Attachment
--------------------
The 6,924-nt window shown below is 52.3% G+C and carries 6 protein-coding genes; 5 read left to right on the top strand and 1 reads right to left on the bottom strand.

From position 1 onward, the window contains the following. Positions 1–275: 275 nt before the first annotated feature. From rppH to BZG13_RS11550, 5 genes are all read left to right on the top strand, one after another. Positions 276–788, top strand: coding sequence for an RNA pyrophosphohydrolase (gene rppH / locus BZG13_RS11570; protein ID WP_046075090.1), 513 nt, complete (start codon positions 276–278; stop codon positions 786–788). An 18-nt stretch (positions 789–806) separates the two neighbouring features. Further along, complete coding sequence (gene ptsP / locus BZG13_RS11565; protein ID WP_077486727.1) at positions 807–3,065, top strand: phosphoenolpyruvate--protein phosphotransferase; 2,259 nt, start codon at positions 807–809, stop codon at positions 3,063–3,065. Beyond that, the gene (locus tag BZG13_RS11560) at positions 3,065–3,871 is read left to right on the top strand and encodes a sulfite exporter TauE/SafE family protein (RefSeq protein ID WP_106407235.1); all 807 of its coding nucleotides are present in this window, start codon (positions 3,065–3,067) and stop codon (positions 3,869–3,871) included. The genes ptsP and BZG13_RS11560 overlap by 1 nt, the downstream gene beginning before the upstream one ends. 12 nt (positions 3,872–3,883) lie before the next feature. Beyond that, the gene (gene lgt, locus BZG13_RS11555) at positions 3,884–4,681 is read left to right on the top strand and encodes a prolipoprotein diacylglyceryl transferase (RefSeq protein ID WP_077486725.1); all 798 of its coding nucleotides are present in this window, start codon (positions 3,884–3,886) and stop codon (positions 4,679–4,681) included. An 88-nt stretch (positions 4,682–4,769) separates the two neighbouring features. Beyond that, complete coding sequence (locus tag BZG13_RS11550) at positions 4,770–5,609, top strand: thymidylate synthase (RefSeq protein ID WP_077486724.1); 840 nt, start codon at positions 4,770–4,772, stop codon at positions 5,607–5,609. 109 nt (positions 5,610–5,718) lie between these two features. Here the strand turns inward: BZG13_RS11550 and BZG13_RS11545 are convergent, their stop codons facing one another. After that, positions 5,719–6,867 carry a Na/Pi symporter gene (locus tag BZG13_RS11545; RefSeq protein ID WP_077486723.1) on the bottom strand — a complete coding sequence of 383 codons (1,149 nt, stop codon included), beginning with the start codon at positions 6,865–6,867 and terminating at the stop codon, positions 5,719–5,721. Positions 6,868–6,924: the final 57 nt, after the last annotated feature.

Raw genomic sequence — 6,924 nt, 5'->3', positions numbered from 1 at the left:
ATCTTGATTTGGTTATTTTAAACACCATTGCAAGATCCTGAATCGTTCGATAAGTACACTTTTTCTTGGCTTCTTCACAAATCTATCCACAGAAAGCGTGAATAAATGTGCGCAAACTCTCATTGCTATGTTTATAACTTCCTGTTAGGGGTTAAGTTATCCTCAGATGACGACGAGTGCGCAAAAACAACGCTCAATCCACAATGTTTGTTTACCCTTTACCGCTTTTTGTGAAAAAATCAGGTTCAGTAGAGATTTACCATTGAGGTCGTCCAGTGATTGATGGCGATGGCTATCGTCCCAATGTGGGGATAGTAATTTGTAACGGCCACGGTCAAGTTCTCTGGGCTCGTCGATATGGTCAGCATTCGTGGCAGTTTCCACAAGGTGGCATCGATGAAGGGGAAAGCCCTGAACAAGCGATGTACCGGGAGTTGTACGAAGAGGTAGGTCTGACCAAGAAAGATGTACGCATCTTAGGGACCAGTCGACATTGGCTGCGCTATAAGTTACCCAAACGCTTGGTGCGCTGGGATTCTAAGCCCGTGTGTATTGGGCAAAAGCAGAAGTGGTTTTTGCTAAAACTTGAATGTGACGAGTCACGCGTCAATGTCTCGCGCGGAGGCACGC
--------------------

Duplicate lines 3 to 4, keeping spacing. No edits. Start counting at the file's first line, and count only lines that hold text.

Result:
Raw genomic sequence — 6,924 nt, 5'->3', positions numbered from 1 at the left:
ATCTTGATTTGGTTATTTTAAACACCATTGCAAGATCCTGAATCGTTCGATAAGTACACTTTTTCTTGGCTTCTTCACAAATCTATCCACAGAAAGCGTGAATAAATGTGCGCAAACTCTCATTGCTATGTTTATAACTTCCTGTTAGGGGTTAAGTTATCCTCAGATGACGACGAGTGCGCAAAAACAACGCTCAATCCACAATGTTTGTTTACCCTTTACCGCTTTTTGTGAAAAAATCAGGTTCAGTAGAGATTTACCATTGAGGTCGTCCAGTGATTGATGGCGATGGCTATCGTCCCAATGTGGGGATAGTAATTTGTAACGGCCACGGTCAAGTTCTCTGGGCTCGTCGATATGGTCAGCATTCGTGGCAGTTTCCACAAGGTGGCATCGATGAAGGGGAAAGCCCTGAACAAGCGATGTACCGGGAGTTGTACGAAGAGGTAGGTCTGACCAAGAAAGATGTACGCATCTTAGGGACCAGTCGACATTGGCTGCGCTATAAGTTACCCAAACGCTTGGTGCGCTGGGATTCTAAGCCCGTGTGTATTGGGCAAAAGCAGAAGTGGTTTTTGCTAAAACTTGAATGTGACGAGTCACGCGTCAATGTCTCGCGCGGAGGCACGC